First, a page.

Andrew Qappik

Andrew Qappik, CM, RCAInuk graphic artist and printmaker (born 25 February 1964 in Nunataq, in what is now known as Nunavut). Qappik helped design the Nunavut flag and coat of arms, as well as the logo for the Government of Nunavut. In 2017, he was appointed to the Order of Canada “for his contributions to defining the visual culture of Nunavut as a master printmaker and sculptor.” He is based in Panniqtuuq (Pangnirtung), Nunavut.

Self-portrait by Andrew Qappik.

Early Life and Influences

Andrew Qappik was born on 25 February 1964 at the small outpost camp of Nunataq, in what is now Nunavut, about 64 km from the east Baffin Island settlement of Pangnirtung. He moved to the Pangnirtung community with his parents when he was a child.

The third generation artist began drawing when he was eight years old. He began his artistic training by copying images from comic books and sketching his classmates and teachers. His uncles, Solomon Karpik and Imoona Karpik (see Inuit Printmaking), and his paternal grandfather, Pauloosie Karpik, are among those who encouraged Qappik to copy their work in order to learn formal techniques. They also told him stories about his ancestors and about Inuit spirituality and traditions. These stories and traditions, particularly those about the importance of animals in Inuit culture, have heavily informed his art practice. Many of his prints represent animals either hunting or being hunted, while the well-known Favourite Place to Be(1993) depicts an ambiguous but respectful relationship between a hunter and the fish he sees under the ice. Animals in Qappik’s work often have personalities, whether cunning or playful, and his prints sometimes have subtle hints of humour.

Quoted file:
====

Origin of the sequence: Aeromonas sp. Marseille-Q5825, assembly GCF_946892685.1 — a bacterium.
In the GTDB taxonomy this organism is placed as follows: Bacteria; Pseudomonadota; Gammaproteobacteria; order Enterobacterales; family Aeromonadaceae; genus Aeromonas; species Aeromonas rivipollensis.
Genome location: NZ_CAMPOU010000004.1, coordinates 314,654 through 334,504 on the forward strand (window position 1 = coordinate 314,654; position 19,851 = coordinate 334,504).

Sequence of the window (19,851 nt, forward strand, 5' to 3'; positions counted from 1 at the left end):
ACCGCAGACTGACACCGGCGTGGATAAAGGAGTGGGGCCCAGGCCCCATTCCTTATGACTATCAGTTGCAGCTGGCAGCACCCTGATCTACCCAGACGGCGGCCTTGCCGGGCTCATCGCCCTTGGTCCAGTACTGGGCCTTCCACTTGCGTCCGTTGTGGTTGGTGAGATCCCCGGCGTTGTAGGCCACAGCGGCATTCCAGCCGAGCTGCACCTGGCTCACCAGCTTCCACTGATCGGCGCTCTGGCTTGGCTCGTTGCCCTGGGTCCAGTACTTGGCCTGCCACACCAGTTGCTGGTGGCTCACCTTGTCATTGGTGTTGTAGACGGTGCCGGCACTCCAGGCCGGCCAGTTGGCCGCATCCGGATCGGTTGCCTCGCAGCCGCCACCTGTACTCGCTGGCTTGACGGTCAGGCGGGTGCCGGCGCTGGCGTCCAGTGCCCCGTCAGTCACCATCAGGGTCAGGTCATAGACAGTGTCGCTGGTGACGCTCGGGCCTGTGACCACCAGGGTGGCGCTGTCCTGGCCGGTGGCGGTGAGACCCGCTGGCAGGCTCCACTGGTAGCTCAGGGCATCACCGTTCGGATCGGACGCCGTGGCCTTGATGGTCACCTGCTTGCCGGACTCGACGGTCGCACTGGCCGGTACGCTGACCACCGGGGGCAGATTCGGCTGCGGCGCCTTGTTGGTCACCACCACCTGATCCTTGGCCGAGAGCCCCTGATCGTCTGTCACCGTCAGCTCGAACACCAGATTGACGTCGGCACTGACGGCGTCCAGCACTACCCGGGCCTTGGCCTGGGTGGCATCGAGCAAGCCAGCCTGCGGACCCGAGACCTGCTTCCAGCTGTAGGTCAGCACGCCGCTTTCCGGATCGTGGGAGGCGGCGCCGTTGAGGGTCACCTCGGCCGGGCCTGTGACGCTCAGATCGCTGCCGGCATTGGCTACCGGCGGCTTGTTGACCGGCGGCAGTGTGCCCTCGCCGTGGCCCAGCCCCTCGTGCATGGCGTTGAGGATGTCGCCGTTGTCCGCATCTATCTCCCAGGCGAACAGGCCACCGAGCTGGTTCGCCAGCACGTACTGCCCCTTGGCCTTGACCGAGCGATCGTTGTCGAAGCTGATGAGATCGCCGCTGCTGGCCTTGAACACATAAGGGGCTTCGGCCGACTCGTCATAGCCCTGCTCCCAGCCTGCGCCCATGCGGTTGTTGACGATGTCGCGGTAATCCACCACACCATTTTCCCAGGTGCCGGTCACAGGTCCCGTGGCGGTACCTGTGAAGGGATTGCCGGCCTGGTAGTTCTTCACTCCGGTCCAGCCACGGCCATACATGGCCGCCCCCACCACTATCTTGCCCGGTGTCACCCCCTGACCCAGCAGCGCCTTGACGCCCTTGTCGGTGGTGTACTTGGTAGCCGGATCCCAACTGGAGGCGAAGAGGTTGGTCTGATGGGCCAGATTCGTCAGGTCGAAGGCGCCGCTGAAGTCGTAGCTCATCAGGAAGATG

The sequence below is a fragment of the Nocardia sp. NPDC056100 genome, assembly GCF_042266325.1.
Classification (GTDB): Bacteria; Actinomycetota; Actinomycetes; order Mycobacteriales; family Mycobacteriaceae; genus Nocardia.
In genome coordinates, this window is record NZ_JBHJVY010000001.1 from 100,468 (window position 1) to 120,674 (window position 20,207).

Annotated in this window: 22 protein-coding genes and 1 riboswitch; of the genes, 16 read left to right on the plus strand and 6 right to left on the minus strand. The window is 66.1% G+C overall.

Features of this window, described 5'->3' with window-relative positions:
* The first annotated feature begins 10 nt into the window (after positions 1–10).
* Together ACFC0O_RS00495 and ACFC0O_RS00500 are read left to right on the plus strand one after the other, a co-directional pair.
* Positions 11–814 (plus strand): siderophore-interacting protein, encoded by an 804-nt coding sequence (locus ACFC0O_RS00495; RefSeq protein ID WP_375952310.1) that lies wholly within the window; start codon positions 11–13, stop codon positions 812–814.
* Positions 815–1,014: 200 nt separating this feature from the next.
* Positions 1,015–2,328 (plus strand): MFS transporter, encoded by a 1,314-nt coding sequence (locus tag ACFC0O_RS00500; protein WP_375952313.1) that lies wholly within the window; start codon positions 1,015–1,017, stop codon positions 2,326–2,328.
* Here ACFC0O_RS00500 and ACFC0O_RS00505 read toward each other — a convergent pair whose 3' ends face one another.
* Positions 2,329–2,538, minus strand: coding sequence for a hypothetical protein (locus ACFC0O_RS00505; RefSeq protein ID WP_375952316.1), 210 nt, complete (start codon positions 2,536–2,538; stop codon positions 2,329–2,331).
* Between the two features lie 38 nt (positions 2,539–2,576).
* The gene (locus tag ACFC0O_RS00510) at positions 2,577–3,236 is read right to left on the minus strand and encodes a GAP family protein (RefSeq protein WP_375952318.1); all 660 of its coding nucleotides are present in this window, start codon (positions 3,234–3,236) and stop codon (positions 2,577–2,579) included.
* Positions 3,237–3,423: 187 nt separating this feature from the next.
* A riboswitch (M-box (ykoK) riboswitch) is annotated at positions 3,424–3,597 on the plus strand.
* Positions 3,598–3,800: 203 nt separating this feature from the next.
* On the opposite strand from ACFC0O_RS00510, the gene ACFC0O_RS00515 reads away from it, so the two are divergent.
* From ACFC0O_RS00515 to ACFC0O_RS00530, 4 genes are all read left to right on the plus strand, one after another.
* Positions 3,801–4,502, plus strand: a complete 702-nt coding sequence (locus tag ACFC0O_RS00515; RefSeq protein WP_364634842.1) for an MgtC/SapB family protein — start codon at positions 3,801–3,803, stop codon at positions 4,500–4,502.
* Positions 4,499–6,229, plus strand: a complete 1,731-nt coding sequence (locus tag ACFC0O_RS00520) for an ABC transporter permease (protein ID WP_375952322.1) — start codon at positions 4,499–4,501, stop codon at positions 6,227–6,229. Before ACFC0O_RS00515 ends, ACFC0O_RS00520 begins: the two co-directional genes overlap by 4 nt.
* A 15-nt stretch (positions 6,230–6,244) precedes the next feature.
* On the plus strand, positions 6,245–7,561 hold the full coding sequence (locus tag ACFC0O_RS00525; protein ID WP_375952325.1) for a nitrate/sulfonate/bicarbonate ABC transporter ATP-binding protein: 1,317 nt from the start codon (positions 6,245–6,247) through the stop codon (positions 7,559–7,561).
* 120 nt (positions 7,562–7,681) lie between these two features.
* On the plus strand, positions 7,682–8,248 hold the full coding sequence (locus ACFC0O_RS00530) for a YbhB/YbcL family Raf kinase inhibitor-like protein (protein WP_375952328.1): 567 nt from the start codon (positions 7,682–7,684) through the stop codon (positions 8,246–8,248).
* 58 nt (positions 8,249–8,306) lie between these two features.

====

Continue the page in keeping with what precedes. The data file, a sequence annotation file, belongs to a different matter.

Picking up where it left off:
Career Highlights

By the time that Qappik was 14, he had five catalogued prints published in Pangnirtung’s annual print collection in 1978. Pangnirtung’s printmaking workshop had been established in 1973. Qappik began apprenticing at the print workshop when he was 17, first cleaning up after the other artists, then creating parts of stencils and cutting them, before finally being able to produce his own drawings.

Qappik is a regular contributor to the Pangnirtung Print Collection. His works are characterized by a naturalistic style and often employ multiple perspectives simultaneously. He is considered a master of stone cut, etching, dry point, lithography, and stencil, and is particularly known for the subtle colour variations in his stencil prints. Qappik represents traditional Inuit themes while also attending to contemporary Arctic life (see Arctic Indigenous Peoples in Canada), including family activities and hunting. However, he has said that his work has no political or social commentary. His subjects are usually based on stories he heard from his relatives about Inuit traditions and spirituality or his own experiences of the land. Qappik also depicts background landscapes in many of his prints, which is atypical in work by older Inuit artists.

Qappik had his first solo retrospective, Andrew Qappik: Pangnirtung Memories, at the Winnipeg Art Gallery (WAG) in 2010. Darlene Coward Wight curated the show. The WAG exhibition included 32 of Qappik’s prints that had been donated by Dr. H.G. Jones, a collector and Professor Emeritus of History at the University of North Carolina, Chapel Hill. Jones had initially purchased all five of Qappik’s prints that were included in the 1978 Pangnirtung Print Collection when Qappik was 14. In the following 31 years, Jones purchased every Qappik print. In 2006, he donated his collection of Qappik prints — all 140 of them — to the WAG. (The WAG has the world’s largest collection of Inuit art.) Qappik’s solo exhibition also included an oil painting entitled People of Pangnirtung (2009), now in the WAG’s collection.